Hospitals spend much more on electronic monitoring systems than handheld Dopplers. This is consistent with a decision NOT to hire enough nursing staff to do one-on-one intrapartum care that includes the use of IA.

 

Obviously hospital administrators did the math and quickly realized that making $400 each hour from insurances companies for each electronically monitored labor patient was far more profitable than losing $30-$45 each hour for each nurse’s salary who would instead monitor (the verb) the unborn baby using IA.
But the human and economic costs of c-EFM are so high: multiple obstetrical interventions and painful invasive procedures during labor, increased C-section and operative delivery rate  and its many complications:
  • blood transfusions
  • emergency hysterectomy
  • postpartum infections
  • rehospitalizations
  • all the downstream emergencies:
    • placenta percreta in future pregnancies that requires a Cesarean hysterectomy
    • ICU admission for as long as to 20 days
    • maternal death for 7 to 1o out of 100 women.

The routine use of electronic fetal monitoring as the standard of care for healthy women with normal pregnancies is high-tech, high-cost, non-evidence-based care.  [EvidenceBasedBirth.com]

Since the first EFM was purchased by the first hospital, the push to expand c-EFM has been ever up, up, upward, irrespective of the science, damn the torpedoes, full speed ahead! There is no doubt that a constant pitch for buying the latest hot new upgrade is being driven by the EFM manufactures, for whom the sale of EFM equipment is so profitable.

Interestingly enough, the economic goals of EFM manufactures fit perfectly with those of hospitals, for whom billing insurance carriers and the federal *Medicaid program hundreds of dollars an hour makes the use of c-EFM into one of their favorite “cash cows”.

As for the health insurance industry, they can afford to reimburse hospitals at this extraordinary rate because it’s just a pass-through for premiums paid by their customers. Anytime the insurance carriers aren’t making as much profit as they want, they can hike premiums up to the moon and back and there is NOTHING we, the public, can do — we either pay or become uninsured.  So “cost containment” is not a necessary aspect of health insurance as an unregulated industry.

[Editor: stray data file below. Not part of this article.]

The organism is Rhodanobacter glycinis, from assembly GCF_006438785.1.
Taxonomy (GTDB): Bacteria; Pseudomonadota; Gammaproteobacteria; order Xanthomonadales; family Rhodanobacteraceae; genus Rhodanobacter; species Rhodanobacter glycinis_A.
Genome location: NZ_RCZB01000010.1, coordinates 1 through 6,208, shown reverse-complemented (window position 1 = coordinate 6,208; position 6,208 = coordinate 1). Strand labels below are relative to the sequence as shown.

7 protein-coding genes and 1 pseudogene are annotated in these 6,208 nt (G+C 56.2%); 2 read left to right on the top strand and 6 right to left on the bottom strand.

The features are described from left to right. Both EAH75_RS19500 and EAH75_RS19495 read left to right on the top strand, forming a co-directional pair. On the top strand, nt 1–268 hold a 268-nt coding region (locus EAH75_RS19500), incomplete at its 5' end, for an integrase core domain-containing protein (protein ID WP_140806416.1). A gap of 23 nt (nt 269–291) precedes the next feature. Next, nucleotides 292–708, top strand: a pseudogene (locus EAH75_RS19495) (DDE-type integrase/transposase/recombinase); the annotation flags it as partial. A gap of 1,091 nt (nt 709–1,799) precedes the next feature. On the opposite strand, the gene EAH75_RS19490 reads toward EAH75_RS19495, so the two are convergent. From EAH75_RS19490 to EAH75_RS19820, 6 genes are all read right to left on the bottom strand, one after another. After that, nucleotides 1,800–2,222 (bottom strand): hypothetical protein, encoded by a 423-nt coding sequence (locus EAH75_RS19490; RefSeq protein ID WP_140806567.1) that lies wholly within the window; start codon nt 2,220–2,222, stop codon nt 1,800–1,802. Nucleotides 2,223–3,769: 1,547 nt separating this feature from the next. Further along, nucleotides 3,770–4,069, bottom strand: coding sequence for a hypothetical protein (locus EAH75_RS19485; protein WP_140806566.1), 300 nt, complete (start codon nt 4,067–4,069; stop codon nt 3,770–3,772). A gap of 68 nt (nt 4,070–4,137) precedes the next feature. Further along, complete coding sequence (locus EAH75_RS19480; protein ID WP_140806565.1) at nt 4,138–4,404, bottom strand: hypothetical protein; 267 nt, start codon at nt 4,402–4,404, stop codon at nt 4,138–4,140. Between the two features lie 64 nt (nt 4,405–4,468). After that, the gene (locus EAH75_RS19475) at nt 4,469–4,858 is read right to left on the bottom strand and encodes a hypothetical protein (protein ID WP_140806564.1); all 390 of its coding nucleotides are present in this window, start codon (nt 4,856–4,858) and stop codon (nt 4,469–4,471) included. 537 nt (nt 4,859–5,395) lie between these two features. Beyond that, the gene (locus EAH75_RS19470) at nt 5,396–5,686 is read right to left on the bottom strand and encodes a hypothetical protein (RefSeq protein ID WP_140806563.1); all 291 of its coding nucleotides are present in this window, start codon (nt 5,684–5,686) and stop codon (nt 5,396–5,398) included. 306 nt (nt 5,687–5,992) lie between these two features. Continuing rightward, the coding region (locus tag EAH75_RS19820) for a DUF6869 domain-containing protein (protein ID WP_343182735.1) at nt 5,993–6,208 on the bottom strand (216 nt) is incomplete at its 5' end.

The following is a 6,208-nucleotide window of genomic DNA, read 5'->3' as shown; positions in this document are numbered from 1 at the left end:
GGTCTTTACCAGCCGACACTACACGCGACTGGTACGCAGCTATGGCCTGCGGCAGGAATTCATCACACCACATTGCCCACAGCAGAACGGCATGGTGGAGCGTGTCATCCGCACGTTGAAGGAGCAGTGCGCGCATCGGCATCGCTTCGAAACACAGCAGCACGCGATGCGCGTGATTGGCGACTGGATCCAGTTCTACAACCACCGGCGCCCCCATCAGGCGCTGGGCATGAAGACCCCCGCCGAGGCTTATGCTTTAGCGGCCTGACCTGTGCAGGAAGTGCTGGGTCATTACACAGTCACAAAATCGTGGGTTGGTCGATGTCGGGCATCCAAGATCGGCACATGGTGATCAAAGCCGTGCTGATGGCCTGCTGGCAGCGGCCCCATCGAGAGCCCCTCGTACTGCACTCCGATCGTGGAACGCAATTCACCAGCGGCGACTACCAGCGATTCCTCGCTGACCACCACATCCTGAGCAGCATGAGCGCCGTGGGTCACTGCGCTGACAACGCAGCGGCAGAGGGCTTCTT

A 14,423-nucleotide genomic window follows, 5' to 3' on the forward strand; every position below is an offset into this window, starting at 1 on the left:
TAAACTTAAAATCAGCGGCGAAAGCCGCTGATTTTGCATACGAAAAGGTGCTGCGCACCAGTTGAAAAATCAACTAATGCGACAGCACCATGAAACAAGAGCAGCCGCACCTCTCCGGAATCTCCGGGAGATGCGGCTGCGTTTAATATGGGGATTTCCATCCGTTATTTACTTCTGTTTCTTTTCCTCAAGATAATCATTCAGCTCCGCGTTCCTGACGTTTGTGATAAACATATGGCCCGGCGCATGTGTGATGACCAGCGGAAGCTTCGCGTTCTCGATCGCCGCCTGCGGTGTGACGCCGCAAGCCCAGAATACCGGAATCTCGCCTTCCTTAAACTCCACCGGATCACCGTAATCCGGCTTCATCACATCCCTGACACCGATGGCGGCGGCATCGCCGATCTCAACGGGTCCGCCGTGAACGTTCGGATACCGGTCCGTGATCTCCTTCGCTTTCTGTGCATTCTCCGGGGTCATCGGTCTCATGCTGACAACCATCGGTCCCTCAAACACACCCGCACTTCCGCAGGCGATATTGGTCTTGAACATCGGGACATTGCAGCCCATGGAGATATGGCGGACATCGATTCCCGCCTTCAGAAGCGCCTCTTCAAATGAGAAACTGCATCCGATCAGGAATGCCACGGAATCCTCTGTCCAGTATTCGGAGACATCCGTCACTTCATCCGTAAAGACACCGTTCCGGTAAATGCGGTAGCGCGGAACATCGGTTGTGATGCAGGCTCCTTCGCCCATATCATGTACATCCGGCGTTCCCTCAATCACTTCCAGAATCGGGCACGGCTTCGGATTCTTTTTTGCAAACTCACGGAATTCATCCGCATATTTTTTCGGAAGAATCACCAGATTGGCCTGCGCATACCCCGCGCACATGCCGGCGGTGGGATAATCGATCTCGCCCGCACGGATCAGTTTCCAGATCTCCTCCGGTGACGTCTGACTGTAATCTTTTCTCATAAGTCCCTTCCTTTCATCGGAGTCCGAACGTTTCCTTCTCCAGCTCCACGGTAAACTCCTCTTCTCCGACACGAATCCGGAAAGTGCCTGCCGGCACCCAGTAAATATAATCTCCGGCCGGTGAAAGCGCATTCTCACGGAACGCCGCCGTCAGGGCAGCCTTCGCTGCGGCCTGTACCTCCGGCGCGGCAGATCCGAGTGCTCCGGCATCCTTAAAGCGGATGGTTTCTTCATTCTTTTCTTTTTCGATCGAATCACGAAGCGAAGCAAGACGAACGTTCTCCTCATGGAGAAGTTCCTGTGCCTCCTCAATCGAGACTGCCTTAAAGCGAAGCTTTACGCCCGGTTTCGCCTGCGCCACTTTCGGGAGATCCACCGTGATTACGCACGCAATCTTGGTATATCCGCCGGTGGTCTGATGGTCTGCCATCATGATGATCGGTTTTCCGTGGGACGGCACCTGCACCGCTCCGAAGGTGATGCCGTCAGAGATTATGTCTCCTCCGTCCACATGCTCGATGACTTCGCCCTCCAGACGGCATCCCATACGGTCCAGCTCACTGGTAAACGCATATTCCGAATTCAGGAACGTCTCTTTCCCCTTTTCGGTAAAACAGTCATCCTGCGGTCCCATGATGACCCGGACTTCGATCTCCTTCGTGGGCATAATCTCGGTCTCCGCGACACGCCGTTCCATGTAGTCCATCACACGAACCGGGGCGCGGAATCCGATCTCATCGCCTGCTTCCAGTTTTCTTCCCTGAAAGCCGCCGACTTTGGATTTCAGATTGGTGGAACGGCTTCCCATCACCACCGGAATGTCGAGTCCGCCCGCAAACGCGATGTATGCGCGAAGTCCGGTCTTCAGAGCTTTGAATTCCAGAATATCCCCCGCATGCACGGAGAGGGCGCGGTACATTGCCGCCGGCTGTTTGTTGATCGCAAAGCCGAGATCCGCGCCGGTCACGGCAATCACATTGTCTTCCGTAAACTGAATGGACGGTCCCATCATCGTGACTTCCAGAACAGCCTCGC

[**Medicaid pays for half of all births in the US]

For hospitals, this profit-making scenario is the polar opposite of having to spend hundreds an hour to hire enough L&D nurses to provide one-on-one care (i.e. to ‘midwife’ as an active verb) each patient, using IA to monitor the fetus as an eyes-on, hands-on process performed in real time by a real person.

Central Fetal Monitoring: The newest kid on the block half a century later

The introduction of central monitoring allows hospitals to centralization the fetal monitoring function of their L&D units. This new system for transmits the data from individual EFM machines to a central display system;  it is just the latest iteration of this fever pitch to replace people with electronics.

Central fetal monitoring frees up nurses so they no longer have to be personally present in the mother’s labor room. They can skip the patient’s labor room altogether while they monitor several labor patients at one time from the comfort of their chair at the central nurses’ station in the hallway.

My first experience with central monitoring was a few years ago after I transferred 3 midwifery clients with minor complications to three mid-sized community hospitals
Every time I left the labor room to use the public bathroom or go out for a meal, the nurses on duty were sitting or wandering around the nurses’ station. I thought it odd that a L&D unit with 10 labor beds could have 12 staff nurses & one OB hospitalist all sitting at the nurses stations nearly all the time. So i ask a friendly nurse what was going on and she explain their central monitoring system and how they were all watching banks of fetal monitor screens.